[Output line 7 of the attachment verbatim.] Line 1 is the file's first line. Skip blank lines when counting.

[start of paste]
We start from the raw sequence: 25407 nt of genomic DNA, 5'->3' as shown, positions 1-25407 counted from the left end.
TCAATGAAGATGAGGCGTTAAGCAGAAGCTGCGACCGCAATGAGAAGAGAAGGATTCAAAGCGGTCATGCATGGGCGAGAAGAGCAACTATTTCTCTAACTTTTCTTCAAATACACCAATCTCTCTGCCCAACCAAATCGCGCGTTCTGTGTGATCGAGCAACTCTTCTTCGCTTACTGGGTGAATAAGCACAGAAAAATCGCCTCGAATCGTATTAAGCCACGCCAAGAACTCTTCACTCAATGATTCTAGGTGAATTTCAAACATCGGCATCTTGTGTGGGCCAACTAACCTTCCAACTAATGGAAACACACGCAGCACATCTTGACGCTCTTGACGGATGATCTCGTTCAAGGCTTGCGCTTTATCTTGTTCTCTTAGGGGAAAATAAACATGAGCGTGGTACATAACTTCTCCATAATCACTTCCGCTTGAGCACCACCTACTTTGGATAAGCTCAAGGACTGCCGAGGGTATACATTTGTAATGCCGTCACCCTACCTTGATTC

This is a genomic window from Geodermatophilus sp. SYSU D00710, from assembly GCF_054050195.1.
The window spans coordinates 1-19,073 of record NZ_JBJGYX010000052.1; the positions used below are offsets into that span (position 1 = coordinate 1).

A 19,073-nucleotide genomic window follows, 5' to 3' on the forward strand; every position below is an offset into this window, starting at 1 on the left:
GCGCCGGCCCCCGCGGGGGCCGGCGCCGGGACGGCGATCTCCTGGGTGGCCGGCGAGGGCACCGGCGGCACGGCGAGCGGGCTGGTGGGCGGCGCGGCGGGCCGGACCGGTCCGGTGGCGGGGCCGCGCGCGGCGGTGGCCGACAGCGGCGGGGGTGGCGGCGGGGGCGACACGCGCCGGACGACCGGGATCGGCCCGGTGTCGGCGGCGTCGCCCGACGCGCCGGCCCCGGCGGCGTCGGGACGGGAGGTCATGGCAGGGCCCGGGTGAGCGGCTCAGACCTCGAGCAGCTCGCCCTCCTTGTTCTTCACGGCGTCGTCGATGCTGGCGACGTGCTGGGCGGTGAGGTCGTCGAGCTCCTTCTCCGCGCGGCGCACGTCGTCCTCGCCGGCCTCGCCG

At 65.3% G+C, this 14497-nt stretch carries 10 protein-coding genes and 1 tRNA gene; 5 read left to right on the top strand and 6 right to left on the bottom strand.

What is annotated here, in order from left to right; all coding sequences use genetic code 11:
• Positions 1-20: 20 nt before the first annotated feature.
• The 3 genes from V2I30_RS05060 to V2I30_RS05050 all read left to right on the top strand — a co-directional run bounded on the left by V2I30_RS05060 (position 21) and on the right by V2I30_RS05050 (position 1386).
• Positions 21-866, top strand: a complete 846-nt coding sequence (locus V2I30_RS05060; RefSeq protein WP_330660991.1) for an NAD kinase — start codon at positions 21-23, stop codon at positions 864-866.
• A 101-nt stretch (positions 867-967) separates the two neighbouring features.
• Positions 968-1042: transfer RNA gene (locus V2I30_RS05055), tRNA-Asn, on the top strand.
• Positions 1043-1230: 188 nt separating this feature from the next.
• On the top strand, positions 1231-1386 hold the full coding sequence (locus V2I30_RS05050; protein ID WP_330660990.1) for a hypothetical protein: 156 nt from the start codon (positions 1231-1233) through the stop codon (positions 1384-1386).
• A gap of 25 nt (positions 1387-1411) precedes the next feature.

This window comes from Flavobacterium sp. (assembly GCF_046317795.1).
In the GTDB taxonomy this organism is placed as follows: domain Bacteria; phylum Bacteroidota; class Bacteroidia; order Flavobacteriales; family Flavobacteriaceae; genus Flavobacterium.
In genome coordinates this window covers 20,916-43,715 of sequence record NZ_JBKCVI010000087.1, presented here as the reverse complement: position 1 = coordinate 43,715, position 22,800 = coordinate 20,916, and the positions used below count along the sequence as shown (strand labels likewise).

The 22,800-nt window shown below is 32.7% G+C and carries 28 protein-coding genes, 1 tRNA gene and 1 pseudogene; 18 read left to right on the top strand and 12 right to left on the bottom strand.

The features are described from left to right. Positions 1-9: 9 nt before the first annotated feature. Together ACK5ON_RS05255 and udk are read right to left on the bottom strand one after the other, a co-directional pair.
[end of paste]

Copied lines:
At 65.3% G+C, this 14497-nt stretch carries 10 protein-coding genes and 1 tRNA gene; 5 read left to right on the top strand and 6 right to left on the bottom strand.